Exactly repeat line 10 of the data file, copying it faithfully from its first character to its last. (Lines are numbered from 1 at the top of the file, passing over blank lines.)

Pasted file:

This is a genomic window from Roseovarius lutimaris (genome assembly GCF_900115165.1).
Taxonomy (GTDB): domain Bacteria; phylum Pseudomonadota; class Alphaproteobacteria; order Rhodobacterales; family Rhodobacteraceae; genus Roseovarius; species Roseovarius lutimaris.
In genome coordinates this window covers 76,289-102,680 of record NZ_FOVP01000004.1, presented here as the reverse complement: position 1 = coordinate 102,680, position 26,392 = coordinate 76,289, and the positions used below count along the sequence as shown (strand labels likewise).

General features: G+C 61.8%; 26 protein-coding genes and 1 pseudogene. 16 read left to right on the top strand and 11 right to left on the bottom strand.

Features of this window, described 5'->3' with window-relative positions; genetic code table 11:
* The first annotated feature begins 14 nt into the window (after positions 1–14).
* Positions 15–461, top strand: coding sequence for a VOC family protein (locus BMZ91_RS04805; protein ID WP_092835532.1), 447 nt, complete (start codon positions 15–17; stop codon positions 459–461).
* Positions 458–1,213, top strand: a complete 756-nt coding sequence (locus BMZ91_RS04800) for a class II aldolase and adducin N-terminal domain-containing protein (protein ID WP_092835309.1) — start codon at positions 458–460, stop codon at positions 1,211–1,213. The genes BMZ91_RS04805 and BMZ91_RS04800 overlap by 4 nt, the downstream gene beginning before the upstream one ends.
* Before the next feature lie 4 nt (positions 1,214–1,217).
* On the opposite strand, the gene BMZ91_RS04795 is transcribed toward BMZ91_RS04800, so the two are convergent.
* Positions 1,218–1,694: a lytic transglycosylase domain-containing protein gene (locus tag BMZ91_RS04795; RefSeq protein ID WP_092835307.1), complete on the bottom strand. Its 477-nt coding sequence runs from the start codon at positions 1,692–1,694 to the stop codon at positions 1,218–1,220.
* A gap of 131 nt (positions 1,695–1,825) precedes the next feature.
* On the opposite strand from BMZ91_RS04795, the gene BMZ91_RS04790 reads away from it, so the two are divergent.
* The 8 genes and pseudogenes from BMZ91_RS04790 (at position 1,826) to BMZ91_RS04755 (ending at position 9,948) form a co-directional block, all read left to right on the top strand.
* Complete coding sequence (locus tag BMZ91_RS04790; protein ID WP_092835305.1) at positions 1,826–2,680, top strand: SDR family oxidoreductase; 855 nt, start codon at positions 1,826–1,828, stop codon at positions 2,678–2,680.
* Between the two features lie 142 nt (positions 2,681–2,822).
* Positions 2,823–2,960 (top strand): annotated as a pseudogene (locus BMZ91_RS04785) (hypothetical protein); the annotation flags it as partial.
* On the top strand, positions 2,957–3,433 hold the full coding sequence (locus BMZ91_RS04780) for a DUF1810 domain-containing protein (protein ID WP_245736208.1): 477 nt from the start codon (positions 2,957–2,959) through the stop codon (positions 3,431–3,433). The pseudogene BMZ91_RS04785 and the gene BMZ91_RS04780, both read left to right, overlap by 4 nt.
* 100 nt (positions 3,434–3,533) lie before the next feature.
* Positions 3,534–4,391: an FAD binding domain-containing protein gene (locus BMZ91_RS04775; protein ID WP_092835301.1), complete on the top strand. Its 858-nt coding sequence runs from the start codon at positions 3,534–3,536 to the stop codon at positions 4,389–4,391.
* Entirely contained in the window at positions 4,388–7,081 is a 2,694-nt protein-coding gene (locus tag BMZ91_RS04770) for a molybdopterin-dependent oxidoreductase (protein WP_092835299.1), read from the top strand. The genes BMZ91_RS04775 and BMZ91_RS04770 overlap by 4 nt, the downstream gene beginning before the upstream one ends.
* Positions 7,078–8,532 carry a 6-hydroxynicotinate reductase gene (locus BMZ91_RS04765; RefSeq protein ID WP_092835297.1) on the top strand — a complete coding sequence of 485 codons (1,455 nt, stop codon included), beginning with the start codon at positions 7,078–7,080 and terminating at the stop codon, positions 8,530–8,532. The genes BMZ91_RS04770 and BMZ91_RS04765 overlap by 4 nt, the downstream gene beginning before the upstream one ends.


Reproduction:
* On the opposite strand, the gene BMZ91_RS04795 is transcribed toward BMZ91_RS04800, so the two are convergent.